|By Harvey Rice, Houston
ChronicleMcClatchy-Tribune Regional News
January 2, 2009 --GALVESTON -- A jumble of timbers piled high on Seawall Boulevard and a few broken piers protruding from the surf were all that remained after Hurricane Ike had its way with the historic Balinese Room, a symbol of Galveston's bawdy past.
The swanky nightclub and gambling den for high rollers that headlined the biggest names in show business during the 1940s and '50s will eventually be reborn, but owner Scott Arnold is contemplating rebuilding the Balinese Room inland.
"Nothing's off the plate, but my current thinking is that it would be safer on land," Arnold said.
The Balinese Room was a long, narrow structure stretching out over the Gulf of Mexico, its front door on the sea wall. A buzzer would alert the gambling room at the seaward end of the nightclub. By the time Texas Rangers negotiated the long hallway the gambling machines would be folded up into the walls like Murphy beds and green felt-covered craps tables converted swiftly to backgammon and bridge tables.
The fine food, excellent service and lavish decor combined with top entertainers and gambling to attract the wealthiest Houstonians.
The pier at 21st Street and Seawall Boulevard that would eventually become the Balinese Room housed a Mexican restaurant with a fishing pier behind it when brothers Sam, Rosario and Frank Maceo bought it in 1922, according to Bill Cherry, author of Bill Cherry's Galveston Memories.
Sam Maceo, who had movie star looks and charm, and his brother Rosario, the enforcer, took over organized crime on the island with the tacit consent of the three ruling families: the Kempners, Moodys and Sealys, according to Galveston, A History of the Island, by Gary Cartwright.
The restaurant eventually reopened as the Chinese-themed Sui Jen (pronounced Swee Rin) in 1932. The inspiration for the Balinese Room came when Sam Maceo visited a club with the same name at the Hotel Claridge in Memphis, Tenn., Cherry says. "It was, he thought, exactly what needs to replace the Sui Jen," Cherry said.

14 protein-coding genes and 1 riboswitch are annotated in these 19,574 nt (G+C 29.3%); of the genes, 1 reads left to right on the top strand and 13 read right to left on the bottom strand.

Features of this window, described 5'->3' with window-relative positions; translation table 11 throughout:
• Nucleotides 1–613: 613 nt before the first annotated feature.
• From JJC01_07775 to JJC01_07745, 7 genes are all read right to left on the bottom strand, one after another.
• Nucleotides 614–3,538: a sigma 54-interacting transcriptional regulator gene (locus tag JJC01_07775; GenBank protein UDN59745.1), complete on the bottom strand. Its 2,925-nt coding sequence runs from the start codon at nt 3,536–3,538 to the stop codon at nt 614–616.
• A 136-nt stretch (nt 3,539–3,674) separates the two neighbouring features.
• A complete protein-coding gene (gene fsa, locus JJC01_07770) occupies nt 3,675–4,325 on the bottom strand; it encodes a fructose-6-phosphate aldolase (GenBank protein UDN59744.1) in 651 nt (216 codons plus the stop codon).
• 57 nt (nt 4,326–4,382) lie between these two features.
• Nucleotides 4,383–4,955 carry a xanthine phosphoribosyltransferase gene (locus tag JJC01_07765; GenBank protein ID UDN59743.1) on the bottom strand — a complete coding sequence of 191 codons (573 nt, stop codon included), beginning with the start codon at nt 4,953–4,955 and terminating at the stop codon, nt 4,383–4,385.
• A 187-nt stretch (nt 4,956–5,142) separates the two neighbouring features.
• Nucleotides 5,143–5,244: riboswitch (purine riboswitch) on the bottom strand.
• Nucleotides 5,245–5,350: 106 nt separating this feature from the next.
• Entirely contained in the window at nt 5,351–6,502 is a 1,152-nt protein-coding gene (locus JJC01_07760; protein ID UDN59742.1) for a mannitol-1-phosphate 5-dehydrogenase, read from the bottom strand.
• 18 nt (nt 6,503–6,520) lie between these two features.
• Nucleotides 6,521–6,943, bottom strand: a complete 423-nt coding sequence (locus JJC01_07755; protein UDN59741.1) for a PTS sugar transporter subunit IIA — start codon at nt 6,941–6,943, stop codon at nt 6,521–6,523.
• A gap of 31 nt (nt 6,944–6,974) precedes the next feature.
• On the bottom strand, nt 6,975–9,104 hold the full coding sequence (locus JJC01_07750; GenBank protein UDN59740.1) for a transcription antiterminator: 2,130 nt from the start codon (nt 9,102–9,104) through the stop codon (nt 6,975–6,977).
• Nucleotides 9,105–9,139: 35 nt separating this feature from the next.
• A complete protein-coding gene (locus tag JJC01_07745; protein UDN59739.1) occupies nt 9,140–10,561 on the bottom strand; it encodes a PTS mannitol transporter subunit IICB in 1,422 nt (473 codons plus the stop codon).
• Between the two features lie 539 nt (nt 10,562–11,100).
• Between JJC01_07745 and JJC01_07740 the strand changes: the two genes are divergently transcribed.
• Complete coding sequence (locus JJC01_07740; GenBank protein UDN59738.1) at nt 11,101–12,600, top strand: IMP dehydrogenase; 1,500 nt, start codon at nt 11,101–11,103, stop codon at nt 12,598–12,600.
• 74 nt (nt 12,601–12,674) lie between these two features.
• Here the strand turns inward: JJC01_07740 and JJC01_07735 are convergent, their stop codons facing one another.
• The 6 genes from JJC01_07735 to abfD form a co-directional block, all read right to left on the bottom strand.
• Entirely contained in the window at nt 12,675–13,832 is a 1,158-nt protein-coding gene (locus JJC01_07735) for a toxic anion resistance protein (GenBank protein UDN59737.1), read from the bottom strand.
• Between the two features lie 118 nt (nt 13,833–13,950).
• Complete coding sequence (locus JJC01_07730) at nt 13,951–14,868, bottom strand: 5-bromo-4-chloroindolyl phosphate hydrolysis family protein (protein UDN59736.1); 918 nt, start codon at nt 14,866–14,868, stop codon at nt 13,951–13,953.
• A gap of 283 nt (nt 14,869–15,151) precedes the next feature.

Maceo brought in a nightclub designer from Chicago and a New York architect to transform the Sui Jen.
Famous before Las Vegas
The Balinese Room opened Jan. 17, 1942, with the big bands of Phil Harris and Val Olman. It became a prime destination for the rich and famous in the years before Las Vegas built its first large casinos. The nation's biggest stars performed there, including Frank Sinatra, Spike Jones, Vaughn Monroe, Duke Ellington, Edgar Bergen and Alice Faye.
The club was one of the first with hi-fi speakers and black lights. It was also one of the first to pipe music remotely -- sending tunes over the phone lines to another Maceo club, Cherry said.
The black lights illuminated 6-foot-tall Polynesian-themed paintings and glass banana trees.
Local lawmen left the Balinese alone. Frank Biaggne, sheriff from 1933 to 1957, told a legislative committee in Austin that he never raided it because the Balinese was a private club and he wasn't a member.
Then came the Rangers
The club's popularity began waning after Sam Maceo died in 1951 and his nephew, Anthony Fertita, took over, Cherry said. An undercover operation in 1957 combined with court injunctions to deal the illicit gambling industry a crippling blow. Cherry says that later, Texas Rangers began a constant presence inside the club that made gambling nearly impossible.
The Balinese gradually faded and finally closed down in the early 1980s.
The club sat vacant for 17 years before Arnold purchased it in 2001 and remodeled its 23,000 square feet.
A Houston attorney and real estate broker, Arnold typically purchases a building, remodels it, then leases or sells it. But the Balinese Club was different.
"I got it to that stage and I said, 'I love this building too much,'â€‰" said Arnold, who added its management to his other duties.
When Ike struck Sept. 13, 2008, though, Arnold saw his investment reduced to a pile of debris. "I'm the kind of person who can take a punch pretty well," Arnold said.
He has since renegotiated his Balinese lease with the General Land Office, which must approve any structure built on the public beach, from the original 30-foot front to a 130-foot front.
Looking for the right spot
Arnold is considering filling the Balinese Room's spot on the sea wall with an icehouse made of shipping containers topped with a pavilion formed of steel masts, sails and canopies. He calls the concept America's Icehouse.
Arnold intends to rebuild the Balinese, possibly inland, but he's not sure when. "I've got a busy life," Arnold says. "I've got to clear enough space out of it to start that project."
When he does, he intends to be faithful to the original decor.
"The Balinese Room is an iconic structure and whatever is done can't be half (way)," Arnold said. "I'm not going to dilute the brand."
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